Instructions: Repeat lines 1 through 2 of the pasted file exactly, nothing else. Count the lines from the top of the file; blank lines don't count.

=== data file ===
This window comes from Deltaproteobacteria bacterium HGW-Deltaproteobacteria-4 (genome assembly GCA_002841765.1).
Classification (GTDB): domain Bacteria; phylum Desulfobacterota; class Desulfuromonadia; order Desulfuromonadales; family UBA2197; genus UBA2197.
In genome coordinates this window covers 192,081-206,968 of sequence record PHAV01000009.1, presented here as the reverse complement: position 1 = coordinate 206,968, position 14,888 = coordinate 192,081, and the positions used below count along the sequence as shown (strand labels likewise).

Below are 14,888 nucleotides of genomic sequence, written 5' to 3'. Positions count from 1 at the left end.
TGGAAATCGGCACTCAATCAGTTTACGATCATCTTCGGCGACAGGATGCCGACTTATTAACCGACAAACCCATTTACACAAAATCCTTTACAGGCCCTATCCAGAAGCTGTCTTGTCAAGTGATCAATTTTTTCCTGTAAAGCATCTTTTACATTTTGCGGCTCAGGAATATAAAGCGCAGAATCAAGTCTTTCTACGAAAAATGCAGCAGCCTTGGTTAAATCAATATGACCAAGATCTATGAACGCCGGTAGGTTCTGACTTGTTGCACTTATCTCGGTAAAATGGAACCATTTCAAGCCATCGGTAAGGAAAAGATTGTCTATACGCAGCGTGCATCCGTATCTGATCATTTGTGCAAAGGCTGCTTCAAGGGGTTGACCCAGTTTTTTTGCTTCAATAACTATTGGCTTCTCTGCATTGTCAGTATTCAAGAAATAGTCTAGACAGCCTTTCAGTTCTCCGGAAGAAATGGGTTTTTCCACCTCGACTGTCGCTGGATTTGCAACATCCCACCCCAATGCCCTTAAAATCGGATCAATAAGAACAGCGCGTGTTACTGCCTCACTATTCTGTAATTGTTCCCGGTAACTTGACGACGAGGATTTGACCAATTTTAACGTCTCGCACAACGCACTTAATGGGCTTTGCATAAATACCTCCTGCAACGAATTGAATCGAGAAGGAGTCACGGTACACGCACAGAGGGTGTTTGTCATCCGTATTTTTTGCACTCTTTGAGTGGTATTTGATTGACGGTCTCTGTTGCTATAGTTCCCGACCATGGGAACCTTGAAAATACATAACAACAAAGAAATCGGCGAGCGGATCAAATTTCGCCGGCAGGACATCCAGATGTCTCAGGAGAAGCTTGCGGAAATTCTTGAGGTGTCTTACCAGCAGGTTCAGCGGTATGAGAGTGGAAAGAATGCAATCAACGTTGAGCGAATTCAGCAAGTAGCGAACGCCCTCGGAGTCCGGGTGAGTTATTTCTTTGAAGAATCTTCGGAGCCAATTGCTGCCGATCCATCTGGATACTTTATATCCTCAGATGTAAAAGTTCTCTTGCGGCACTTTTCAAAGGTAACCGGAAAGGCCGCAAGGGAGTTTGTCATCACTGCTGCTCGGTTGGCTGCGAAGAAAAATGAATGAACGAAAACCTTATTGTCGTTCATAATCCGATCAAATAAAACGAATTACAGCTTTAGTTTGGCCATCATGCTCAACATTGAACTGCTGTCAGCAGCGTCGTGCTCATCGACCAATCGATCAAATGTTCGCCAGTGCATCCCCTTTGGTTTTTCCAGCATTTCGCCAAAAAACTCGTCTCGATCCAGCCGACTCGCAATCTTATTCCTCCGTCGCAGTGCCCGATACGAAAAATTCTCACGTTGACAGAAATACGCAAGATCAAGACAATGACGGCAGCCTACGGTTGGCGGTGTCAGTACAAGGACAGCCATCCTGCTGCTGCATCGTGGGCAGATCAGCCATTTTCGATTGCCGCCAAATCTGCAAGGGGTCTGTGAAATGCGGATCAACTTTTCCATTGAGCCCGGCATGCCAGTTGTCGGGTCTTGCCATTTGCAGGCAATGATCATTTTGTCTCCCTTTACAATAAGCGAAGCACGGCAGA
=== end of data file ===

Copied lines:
This window comes from Deltaproteobacteria bacterium HGW-Deltaproteobacteria-4 (genome assembly GCA_002841765.1).
Classification (GTDB): domain Bacteria; phylum Desulfobacterota; class Desulfuromonadia; order Desulfuromonadales; family UBA2197; genus UBA2197.